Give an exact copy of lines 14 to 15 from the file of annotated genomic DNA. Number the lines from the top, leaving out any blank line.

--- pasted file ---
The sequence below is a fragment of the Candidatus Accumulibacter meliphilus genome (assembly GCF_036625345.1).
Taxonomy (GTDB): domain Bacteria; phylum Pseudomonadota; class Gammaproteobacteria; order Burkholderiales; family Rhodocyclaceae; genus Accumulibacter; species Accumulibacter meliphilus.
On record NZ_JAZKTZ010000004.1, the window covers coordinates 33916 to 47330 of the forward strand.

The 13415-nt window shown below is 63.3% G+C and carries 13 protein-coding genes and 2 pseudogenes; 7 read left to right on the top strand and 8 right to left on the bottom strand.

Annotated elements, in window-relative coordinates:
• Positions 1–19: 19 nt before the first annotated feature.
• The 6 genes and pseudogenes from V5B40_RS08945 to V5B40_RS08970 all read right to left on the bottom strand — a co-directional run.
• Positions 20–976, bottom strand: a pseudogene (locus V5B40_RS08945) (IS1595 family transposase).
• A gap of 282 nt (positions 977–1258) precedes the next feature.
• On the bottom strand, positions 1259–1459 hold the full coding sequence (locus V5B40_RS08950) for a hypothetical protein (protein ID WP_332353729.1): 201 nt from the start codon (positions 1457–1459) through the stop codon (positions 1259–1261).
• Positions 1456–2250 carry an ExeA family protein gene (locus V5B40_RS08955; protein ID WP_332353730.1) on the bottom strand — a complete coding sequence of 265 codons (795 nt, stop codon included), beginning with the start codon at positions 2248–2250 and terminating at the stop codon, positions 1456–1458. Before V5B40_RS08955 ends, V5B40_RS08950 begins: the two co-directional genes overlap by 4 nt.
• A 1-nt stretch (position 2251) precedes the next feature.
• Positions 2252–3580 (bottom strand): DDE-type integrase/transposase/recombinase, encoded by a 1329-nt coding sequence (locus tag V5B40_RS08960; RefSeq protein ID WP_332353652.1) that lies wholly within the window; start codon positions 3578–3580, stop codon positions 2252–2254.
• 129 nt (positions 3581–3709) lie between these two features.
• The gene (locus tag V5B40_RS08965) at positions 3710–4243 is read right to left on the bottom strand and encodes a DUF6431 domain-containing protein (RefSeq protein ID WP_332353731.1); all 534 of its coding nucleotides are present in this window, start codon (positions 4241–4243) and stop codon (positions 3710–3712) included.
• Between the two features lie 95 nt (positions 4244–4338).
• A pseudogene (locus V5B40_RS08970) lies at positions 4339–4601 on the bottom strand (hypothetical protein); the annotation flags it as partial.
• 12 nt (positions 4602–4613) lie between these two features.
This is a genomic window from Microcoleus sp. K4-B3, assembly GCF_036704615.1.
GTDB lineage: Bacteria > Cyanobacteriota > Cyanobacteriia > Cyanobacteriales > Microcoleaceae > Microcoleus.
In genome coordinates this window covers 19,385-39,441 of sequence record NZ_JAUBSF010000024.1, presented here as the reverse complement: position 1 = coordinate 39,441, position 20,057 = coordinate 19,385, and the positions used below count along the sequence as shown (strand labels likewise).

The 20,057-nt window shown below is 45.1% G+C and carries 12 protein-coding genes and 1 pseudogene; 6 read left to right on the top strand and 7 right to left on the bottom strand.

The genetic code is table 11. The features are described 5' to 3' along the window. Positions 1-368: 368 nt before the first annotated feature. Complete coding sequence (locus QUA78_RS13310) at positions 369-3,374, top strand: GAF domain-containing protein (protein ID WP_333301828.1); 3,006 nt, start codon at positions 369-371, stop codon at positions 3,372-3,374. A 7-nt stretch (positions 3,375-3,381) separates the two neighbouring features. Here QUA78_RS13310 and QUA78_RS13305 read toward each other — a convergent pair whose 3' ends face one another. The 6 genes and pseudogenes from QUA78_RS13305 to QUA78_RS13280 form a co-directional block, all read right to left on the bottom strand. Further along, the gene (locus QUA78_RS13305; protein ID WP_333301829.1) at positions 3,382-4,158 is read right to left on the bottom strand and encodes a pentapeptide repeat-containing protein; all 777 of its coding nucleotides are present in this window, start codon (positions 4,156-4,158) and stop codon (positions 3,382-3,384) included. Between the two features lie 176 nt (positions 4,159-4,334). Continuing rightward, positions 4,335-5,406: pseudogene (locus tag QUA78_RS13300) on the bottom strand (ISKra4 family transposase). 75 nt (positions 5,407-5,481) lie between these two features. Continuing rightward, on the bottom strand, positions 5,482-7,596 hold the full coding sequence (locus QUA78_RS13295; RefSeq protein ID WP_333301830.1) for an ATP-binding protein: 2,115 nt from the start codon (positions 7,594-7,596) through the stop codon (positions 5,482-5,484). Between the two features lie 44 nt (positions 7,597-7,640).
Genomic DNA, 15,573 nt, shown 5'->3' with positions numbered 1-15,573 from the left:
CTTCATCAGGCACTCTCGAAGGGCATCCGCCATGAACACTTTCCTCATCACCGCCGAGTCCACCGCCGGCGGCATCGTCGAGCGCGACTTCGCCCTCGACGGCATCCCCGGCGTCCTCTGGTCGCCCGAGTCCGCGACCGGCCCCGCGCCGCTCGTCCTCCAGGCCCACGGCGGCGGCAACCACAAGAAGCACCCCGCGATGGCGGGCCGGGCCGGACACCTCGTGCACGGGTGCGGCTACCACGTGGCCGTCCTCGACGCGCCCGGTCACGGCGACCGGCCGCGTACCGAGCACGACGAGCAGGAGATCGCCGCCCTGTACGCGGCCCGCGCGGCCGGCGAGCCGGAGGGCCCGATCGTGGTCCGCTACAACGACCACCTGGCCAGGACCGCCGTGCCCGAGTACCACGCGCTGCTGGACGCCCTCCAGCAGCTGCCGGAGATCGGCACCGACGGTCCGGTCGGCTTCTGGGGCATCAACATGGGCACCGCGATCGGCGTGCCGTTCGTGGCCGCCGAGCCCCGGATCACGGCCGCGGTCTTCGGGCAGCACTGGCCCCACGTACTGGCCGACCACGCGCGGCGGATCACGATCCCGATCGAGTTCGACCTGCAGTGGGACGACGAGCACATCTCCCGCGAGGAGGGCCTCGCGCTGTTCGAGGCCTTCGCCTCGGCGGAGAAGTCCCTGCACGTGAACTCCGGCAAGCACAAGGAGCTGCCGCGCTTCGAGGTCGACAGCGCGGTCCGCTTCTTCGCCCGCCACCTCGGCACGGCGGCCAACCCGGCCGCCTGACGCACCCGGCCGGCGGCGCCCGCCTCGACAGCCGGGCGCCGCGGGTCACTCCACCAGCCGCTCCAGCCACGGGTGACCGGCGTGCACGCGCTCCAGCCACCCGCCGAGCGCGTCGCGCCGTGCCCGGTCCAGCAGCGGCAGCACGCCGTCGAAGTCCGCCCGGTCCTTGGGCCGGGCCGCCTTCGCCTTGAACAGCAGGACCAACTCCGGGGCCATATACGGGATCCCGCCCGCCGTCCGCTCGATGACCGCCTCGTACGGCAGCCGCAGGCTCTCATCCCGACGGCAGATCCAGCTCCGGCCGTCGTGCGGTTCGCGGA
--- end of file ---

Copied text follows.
• 129 nt (positions 3581–3709) lie between these two features.
• The gene (locus tag V5B40_RS08965) at positions 3710–4243 is read right to left on the bottom strand and encodes a DUF6431 domain-containing protein (RefSeq protein ID WP_332353731.1); all 534 of its coding nucleotides are present in this window, start codon (positions 4241–4243) and stop codon (positions 3710–3712) included.